Alexa Hohenberg sounds like she has the dream life. The 31 year-old Brit lives on the beach in Sydney, Australia, makes TV programmes for a living and spends her free time surfing and snowboarding.
However, last month the 31 year-old quit her job. She is packing up her life in Australia for a new adventure – to train as a helicopter mountain guide in Alaska.
“I wanted to do something that really makes me happy. I didn’t want to look back in a couple of years and think, I wish I did that. I don’t have kids or a mortgage or a boyfriend. There’s no reason not to do it.”
Alexa has always been a keen snowboarder, ever since she stepped on her first snowboard aged 11. “I just absolutely fell in love with it.”
She spent every summer riding in Les Deux Alpes in France, hanging with the British pros. Then when she turned 18, Alexa bought a ticket to Whistler, Canada to try and kickstart a career in competitive snowboarding.
However, in her second season, injury forced her off the mountain and onto the couch . “I fell with a crowd of pro snowboarders who were making their own video edits. They put Final Cut Pro on my computer and taught me how to do it all.”
While recovering from her injury, Alexa found a real love for filming and went on to make the first UK female snowboard movie in 2005, Snowballs, featuring Jenny Jones and Laura Berry. “I found filmmaking was a really great way to communicate my love for snowboarding.”
After two knee surgeries and torn shoulder, Alexa decided it was time to swap seasonaire life for the big city.
She found herself working in advertising in London on the Nissan Sports Adventure campaign – which involved making videos for the Freeride World Tour and the UCI Mountain Bike World Cup.
“I only lasted three years. I really struggled with living in London. It’s a great city, but I felt trapped.”
So Alexa upped sticks once more and headed off to New Zealand and Australia to spend more time snowboarding. But once again, injury took its toll on Alexa’s knee, forcing her back to a regular 9 to 5 job.
She landed a role making TV programmes in Australia with a former boss from London – and has now been living here for five years.
“The lifestyle in Australia is great. I live on the beach, but I’ve still got a city job. I get to go snowboarding every weekend in winter – and I’m back in time for work on Monday.”
It sounds like a pretty idyllic lifestyle, but Alexa now has a new adventure on the horizon.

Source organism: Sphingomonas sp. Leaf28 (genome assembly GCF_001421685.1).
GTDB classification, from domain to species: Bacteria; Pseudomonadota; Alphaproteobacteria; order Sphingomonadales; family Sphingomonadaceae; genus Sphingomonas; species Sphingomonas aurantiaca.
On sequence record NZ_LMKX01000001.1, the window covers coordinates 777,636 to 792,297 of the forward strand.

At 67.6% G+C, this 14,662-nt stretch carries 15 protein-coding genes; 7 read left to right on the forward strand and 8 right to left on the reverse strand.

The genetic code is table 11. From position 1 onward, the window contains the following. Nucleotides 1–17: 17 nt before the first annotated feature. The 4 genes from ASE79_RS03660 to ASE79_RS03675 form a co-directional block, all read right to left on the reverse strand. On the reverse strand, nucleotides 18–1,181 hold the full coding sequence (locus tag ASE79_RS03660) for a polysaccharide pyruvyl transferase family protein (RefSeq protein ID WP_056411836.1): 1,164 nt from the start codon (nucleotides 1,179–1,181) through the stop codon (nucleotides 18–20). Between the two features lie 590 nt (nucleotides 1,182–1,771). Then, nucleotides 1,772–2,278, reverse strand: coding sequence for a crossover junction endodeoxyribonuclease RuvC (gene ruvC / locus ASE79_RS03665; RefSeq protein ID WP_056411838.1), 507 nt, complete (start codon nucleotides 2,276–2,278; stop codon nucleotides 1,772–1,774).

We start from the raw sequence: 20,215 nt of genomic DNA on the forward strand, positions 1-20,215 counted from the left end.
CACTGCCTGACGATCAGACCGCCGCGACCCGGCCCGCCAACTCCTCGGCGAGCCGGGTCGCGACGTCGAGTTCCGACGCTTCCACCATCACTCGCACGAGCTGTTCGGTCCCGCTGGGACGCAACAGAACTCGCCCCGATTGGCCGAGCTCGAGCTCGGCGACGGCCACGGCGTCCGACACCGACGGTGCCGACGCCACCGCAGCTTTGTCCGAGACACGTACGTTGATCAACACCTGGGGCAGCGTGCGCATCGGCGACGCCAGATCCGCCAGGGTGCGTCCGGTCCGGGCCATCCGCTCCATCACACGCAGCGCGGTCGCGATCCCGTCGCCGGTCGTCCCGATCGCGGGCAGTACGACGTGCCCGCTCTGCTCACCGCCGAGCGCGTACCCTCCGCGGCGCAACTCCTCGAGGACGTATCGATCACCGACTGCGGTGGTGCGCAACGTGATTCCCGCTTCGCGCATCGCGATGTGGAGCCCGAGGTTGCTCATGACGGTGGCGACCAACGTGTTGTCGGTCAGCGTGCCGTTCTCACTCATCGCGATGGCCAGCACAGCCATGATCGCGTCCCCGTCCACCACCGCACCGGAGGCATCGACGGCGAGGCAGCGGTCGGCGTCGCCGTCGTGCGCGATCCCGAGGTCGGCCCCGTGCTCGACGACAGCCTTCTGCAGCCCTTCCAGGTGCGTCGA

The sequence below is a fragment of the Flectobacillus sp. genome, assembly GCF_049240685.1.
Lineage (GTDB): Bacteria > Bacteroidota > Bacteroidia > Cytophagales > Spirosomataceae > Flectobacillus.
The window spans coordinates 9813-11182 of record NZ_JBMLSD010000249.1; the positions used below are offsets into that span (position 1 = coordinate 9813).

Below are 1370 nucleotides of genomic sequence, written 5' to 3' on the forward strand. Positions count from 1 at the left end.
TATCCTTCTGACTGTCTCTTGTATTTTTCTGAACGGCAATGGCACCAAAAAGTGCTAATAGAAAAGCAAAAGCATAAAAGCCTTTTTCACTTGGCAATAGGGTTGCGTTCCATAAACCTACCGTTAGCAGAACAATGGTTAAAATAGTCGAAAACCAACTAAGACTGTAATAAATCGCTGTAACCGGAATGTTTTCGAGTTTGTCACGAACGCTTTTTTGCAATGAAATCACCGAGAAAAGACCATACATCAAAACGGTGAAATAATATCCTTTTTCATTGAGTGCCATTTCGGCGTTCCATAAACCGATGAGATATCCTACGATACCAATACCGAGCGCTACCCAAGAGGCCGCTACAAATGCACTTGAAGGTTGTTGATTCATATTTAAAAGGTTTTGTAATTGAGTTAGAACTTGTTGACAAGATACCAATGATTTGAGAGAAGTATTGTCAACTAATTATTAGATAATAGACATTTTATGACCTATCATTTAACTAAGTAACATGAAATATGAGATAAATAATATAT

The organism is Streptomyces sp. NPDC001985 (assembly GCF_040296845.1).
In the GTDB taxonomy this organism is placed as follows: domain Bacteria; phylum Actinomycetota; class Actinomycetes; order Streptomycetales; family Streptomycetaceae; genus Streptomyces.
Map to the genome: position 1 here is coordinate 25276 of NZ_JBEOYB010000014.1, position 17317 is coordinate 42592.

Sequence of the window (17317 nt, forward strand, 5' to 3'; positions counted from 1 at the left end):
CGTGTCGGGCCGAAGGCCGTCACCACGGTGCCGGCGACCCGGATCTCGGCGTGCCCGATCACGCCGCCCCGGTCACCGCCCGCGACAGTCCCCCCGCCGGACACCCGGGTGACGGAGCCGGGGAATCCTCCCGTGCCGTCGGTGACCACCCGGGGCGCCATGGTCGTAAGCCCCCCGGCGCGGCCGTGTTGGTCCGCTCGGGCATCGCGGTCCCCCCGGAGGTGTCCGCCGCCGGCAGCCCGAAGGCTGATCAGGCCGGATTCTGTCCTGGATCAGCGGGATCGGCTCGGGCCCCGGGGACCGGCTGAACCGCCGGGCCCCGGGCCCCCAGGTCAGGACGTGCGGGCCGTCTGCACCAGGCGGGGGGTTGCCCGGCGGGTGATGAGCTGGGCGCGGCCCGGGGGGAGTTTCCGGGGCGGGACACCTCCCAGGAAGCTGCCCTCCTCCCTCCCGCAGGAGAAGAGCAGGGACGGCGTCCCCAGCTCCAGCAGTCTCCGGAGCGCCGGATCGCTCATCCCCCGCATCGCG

Her plan is to sell all her belongings and train as a helicopter mountain guide in Utah and Alaska, with a month riding powder in Japan and an epic road trip touring the big American ski resorts in a van.
“Heliboarding will ruin your life in the most beautiful and crazy way. As soon as you try it, everything else goes out of the window – because it’s just out-of-this-world incredible.”
Heliboarding however is not a cheap hobby. It involves a helicopter flying you to the top of a mountain – and you ski or snowboard down. A week’s heli holiday in Alaska costs nearly $6,000 USD. That’s around £4,000.
So how is she going to afford it all? “Back in March this year, I decided to start saving hard. I looked at what I was spending my money on and prioritised everything. I managed to save $4,000 just selling things I don’t even use anymore – juicers, clothes, a bunch of snowboards.”
“I weigh everything up against heli fuel. I’ll go to buy a pair of shoes and think no, I won’t because that’s about five minutes of heli fuel. I’ve practically given up drinking. I drink one margarita a week, just so I can do two weeks every year.”
Alexa also runs her own women’s action sports blog called Still Stoked, where women can go to find inspiration on anything from surfing to riding big mountains.
Alexa wants to document her upcoming adventures here as a way of inspiring more women to get out into the backcountry.
“There are definitely more men riding big mountains right now than women. It’s rare to have a whole crew of girls out [in Alaska]. I don’t know what if it’s a fear thing with women. But I do think creating more content around women in the backcountry will encourage more women to do the same.”
While it might sound like a once-in-a-lifetime adventure, Alexa admits she’s nervous about making the decision to leave her life in Australia and start afresh.
“The only reason I could think of not doing this heli guiding course was because I was scared I would suck at it. That’s actually a reason to do it more than anything.”
“I’ve got a pretty good set up in Australia. I’ve got all the stuff a 31 year-old should probably have acquired – life savings, a washing machine. I’m going to sell it all and live out of a bag with no plans.
“I feel like I’m doing all of the things society doesn’t think I should be doing. But at the same time, I’m doing all the things that really make me happy and excited to wake up every day. If you’re so passionate about something, how can it go wrong?”
Photos courtesy of Alexa Hohenberg, Matt Ward and Tristan FS